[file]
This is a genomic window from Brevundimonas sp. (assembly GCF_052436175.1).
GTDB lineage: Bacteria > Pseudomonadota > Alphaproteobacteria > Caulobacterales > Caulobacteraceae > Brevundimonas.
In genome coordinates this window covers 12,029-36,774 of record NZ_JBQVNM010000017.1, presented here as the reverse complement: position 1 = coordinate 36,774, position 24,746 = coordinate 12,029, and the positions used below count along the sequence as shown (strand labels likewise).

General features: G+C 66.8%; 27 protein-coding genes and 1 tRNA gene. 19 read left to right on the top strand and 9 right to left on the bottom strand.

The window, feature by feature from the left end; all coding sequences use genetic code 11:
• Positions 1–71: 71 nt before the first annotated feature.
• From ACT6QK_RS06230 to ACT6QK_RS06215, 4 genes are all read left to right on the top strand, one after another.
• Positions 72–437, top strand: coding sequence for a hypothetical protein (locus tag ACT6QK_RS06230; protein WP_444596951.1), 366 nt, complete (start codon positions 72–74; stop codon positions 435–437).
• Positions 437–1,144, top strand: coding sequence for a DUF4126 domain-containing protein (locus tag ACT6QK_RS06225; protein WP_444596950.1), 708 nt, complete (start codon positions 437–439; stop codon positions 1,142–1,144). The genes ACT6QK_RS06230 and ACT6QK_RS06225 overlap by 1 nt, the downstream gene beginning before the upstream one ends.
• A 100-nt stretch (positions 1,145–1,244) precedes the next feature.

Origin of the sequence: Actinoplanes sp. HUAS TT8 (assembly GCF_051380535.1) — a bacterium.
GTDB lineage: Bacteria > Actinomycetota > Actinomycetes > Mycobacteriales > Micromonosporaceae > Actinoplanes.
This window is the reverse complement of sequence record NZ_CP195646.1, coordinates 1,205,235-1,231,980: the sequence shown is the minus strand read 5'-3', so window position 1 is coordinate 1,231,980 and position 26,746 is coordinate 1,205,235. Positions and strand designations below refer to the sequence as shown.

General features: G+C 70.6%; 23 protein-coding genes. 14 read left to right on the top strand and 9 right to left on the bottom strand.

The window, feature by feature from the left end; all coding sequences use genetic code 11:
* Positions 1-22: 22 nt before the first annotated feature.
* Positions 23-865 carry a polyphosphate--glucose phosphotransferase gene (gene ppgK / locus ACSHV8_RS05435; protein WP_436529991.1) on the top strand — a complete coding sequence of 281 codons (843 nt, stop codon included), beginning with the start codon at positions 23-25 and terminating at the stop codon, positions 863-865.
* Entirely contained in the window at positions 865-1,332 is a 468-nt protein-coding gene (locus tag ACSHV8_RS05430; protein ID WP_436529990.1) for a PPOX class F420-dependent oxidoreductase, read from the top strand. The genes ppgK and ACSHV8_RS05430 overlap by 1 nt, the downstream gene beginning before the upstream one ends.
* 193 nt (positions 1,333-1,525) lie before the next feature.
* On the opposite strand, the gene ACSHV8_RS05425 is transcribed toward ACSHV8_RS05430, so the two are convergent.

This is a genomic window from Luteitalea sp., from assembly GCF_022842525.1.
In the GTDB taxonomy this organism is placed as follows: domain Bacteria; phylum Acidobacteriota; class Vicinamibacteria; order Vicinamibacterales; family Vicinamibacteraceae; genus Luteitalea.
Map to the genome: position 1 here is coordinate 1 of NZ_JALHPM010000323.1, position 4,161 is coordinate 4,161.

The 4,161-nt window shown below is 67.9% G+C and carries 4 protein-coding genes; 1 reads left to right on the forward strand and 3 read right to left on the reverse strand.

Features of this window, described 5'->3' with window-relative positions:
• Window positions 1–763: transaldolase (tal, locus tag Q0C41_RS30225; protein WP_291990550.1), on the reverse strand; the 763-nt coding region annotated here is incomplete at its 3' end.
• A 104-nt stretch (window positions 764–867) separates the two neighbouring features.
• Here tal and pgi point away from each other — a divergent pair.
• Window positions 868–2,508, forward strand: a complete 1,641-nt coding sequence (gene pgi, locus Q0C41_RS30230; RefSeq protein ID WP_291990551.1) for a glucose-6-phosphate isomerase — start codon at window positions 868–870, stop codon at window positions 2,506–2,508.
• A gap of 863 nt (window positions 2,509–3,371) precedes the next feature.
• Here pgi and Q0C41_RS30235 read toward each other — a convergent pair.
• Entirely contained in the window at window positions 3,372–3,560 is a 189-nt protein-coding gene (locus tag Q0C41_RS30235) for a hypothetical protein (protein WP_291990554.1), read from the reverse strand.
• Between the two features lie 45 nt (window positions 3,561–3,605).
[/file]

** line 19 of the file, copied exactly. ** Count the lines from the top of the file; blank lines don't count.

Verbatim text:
* 193 nt (positions 1,333-1,525) lie before the next feature.